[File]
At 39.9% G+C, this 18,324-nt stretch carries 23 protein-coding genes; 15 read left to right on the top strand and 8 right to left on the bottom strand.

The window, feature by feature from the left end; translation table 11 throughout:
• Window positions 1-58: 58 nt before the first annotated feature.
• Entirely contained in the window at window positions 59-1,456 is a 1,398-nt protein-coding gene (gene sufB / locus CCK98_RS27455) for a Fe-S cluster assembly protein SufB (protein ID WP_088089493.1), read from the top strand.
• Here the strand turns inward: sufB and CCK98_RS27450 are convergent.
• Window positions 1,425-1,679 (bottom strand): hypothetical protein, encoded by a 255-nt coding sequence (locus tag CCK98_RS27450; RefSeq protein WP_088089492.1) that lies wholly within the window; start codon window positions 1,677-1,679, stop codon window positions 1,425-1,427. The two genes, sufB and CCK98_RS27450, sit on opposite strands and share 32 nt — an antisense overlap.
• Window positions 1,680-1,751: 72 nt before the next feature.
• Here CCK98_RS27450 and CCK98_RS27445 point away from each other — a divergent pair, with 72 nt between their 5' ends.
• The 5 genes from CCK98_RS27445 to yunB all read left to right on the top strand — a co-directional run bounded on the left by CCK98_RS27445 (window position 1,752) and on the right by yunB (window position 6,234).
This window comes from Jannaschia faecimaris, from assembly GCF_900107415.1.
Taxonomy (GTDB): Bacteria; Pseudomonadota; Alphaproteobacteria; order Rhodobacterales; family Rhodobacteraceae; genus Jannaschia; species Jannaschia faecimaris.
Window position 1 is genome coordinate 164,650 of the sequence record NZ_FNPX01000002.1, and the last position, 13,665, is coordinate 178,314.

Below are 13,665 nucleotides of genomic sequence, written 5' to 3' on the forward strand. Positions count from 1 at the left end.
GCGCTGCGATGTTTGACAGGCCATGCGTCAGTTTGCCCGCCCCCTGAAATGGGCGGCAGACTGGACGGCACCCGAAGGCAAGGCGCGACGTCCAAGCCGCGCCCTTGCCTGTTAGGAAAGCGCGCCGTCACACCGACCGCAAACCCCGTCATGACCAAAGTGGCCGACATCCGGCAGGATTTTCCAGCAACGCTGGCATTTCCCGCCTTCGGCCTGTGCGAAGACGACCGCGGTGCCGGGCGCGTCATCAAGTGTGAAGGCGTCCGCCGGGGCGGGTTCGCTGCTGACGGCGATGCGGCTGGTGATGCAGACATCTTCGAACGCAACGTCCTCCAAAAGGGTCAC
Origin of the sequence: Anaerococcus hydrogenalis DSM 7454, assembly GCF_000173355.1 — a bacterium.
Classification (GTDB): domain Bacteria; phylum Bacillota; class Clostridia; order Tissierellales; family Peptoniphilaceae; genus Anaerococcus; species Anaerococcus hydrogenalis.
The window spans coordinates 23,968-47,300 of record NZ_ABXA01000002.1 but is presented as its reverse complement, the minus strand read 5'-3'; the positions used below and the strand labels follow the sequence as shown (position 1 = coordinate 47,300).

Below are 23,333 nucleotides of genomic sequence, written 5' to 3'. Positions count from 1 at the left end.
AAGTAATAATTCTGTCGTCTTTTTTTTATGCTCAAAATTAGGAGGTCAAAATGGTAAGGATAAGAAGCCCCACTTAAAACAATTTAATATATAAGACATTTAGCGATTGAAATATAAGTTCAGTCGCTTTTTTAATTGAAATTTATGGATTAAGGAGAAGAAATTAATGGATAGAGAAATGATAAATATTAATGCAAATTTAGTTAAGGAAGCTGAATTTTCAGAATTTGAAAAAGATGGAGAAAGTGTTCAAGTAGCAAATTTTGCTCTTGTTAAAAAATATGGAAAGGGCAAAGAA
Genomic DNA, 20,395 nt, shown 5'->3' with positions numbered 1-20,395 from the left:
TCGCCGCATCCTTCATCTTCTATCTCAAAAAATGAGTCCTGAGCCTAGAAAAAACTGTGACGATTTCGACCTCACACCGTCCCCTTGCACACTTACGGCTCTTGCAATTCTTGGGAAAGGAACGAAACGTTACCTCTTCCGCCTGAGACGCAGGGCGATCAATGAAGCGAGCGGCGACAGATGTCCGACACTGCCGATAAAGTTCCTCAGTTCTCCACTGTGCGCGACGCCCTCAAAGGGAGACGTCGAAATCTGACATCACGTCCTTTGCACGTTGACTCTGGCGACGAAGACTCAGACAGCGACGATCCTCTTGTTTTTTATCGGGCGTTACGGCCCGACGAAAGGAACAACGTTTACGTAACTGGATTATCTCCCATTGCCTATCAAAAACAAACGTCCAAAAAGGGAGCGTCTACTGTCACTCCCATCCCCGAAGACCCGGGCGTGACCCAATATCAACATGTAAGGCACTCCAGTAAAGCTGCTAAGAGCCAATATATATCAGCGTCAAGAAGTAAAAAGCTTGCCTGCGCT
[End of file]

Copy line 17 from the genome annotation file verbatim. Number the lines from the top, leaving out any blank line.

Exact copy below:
The window spans coordinates 23,968-47,300 of record NZ_ABXA01000002.1 but is presented as its reverse complement, the minus strand read 5'-3'; the positions used below and the strand labels follow the sequence as shown (position 1 = coordinate 47,300).